This year the island of Campobello is taking a spin in the spotlight.

It’s the 50th anniversary of the establishing of Roosevelt Campobello International Park. And this year Ken Burns’ documentary series about three influential Roosevelts—Theodore, Franklin, and Eleanor—premieres in the fall on PBS. Campobello figures prominently in the seven-part documentary.

The small Canandian island, nine miles by three miles at its longest and widest, has been home to plenty of activity for centuries, providing sustenance and shelter for descendants of Welsh seaman settlers since the early 18th century. Fishing is its biggest industry, with lobster, scallops, urchins, clams and wrinkles (the local name for escargots) the sought-after products. Tourism takes a close second. The international park is the island’s largest employer.

Campobello, in New Brunswick, sits less than a minute’s drive over the bridge from Lubec, Maine. David Ortiz could hit a baseball across this water of Cobscook Bay and reach the United States. But the speed-limit signs in kilometers remind that you’re in another country, as does the need the show your passport to go to and from the picturesque isle.

Despite their proximity, Campobello and Lubec are intertwined in a complicated relationship, said Vern McKimmey, marketing and communications administrator for Roosevelt Campobello International Park. Islanders rely on Lubec’s services, but bureaucracy and the border keep the two communities from working closely together to shore up their shared challenged economy. Members of the same families often live on different sides of the border. Crossing is more difficult than it used to be, and passports can be prohibitively expensive for some. Many islanders are dual citizens.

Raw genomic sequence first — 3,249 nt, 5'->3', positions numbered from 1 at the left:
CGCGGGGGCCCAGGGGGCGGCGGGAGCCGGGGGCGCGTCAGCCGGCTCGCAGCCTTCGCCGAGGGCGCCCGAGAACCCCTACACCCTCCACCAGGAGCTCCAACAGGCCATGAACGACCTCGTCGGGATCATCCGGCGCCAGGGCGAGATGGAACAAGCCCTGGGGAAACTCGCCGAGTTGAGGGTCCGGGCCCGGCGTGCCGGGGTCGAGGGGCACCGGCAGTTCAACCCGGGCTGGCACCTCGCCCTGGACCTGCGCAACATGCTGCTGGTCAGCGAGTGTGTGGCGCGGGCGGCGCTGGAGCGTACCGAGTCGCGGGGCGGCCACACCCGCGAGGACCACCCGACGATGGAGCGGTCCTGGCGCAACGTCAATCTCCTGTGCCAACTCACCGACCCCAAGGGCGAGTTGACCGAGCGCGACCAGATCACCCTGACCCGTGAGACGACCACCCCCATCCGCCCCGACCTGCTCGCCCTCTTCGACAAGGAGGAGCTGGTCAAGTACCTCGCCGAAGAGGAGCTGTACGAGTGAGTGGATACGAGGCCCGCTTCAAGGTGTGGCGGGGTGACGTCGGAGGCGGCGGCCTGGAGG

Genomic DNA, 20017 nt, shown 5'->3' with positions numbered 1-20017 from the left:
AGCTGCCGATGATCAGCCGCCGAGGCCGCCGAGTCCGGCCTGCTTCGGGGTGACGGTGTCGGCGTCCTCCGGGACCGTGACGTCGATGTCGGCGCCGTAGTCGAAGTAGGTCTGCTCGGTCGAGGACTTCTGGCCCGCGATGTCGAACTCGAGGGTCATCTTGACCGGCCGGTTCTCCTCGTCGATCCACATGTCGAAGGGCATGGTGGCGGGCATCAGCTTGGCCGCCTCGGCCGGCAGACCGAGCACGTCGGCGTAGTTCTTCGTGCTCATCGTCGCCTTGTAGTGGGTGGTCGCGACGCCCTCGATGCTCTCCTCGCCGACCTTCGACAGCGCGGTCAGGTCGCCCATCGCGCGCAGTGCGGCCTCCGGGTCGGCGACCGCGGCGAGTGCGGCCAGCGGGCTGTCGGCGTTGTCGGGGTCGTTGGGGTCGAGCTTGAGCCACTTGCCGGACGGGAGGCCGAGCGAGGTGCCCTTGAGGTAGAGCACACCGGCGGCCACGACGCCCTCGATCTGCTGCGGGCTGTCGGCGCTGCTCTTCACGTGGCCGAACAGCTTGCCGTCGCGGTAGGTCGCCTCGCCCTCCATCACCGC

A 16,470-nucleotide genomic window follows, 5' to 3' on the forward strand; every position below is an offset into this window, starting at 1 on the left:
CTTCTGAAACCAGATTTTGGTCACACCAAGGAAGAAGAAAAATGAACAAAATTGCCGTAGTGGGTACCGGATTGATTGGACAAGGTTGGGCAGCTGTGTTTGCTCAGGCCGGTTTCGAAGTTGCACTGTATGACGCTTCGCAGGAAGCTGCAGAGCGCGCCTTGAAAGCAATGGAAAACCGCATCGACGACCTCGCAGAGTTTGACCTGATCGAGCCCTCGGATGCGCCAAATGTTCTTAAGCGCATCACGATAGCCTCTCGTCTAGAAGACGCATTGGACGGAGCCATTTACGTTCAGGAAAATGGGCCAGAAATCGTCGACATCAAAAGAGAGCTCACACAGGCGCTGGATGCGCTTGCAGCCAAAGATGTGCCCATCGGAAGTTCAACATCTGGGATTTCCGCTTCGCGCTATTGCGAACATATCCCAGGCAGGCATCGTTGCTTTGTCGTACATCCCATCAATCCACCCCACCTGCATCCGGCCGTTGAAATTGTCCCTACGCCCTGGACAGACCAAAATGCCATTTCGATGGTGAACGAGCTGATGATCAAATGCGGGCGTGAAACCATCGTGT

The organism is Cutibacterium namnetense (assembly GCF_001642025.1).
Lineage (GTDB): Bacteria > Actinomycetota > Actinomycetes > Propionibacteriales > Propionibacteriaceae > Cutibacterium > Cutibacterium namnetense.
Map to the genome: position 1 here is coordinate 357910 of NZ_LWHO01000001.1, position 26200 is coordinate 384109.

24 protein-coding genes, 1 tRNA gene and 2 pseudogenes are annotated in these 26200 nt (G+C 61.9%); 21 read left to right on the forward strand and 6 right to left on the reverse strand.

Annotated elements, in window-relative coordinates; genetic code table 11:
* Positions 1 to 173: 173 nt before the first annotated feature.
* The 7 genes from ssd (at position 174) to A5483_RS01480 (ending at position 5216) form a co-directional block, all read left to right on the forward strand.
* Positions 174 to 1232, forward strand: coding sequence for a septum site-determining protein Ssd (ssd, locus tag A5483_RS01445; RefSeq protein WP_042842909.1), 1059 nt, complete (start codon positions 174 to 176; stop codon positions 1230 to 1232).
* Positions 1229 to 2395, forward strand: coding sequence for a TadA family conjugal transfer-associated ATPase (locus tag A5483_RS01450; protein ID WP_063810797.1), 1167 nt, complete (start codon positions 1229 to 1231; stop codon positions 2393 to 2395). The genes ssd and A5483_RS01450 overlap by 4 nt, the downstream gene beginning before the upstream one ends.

In the late Victorian era, part of Campobello was developed as a vacation destination. A summer colony sprouted on its southern side. Travel from New York or Boston took two days of train travel and a boat ride, with luggage for a stay of several weeks in tow. The James and Sara Roosevelt family, from Hyde Park, N.Y., purchased property on the island and began staying there in 1885, continuing as summer residents for most of the colony’s 80 years.

After Franklin Roosevelt was elected president of the U.S. in 1932, remote Campobello was on everyone’s lips, if not in their sights. The casual colony on this island was far removed in style as well as distance from the gilded Newport, R.I., and Bar Harbor communities where well-heeled city folks went to “rusticate.”

As a boy, Franklin freely wandered about Campobello. He hiked the trails, learned to sail, swam in the coves and played with the island children, many of whose parents served as staff to the summer residents. His “beloved island” is also where he first succumbed to polio, just shy of his 40th birthday. That and his political career curtailed his visits, but Eleanor and their five children continued to visit off and on. The first lady’s last trip was in 1962, when the bridge connecting the island to Maine was dedicated.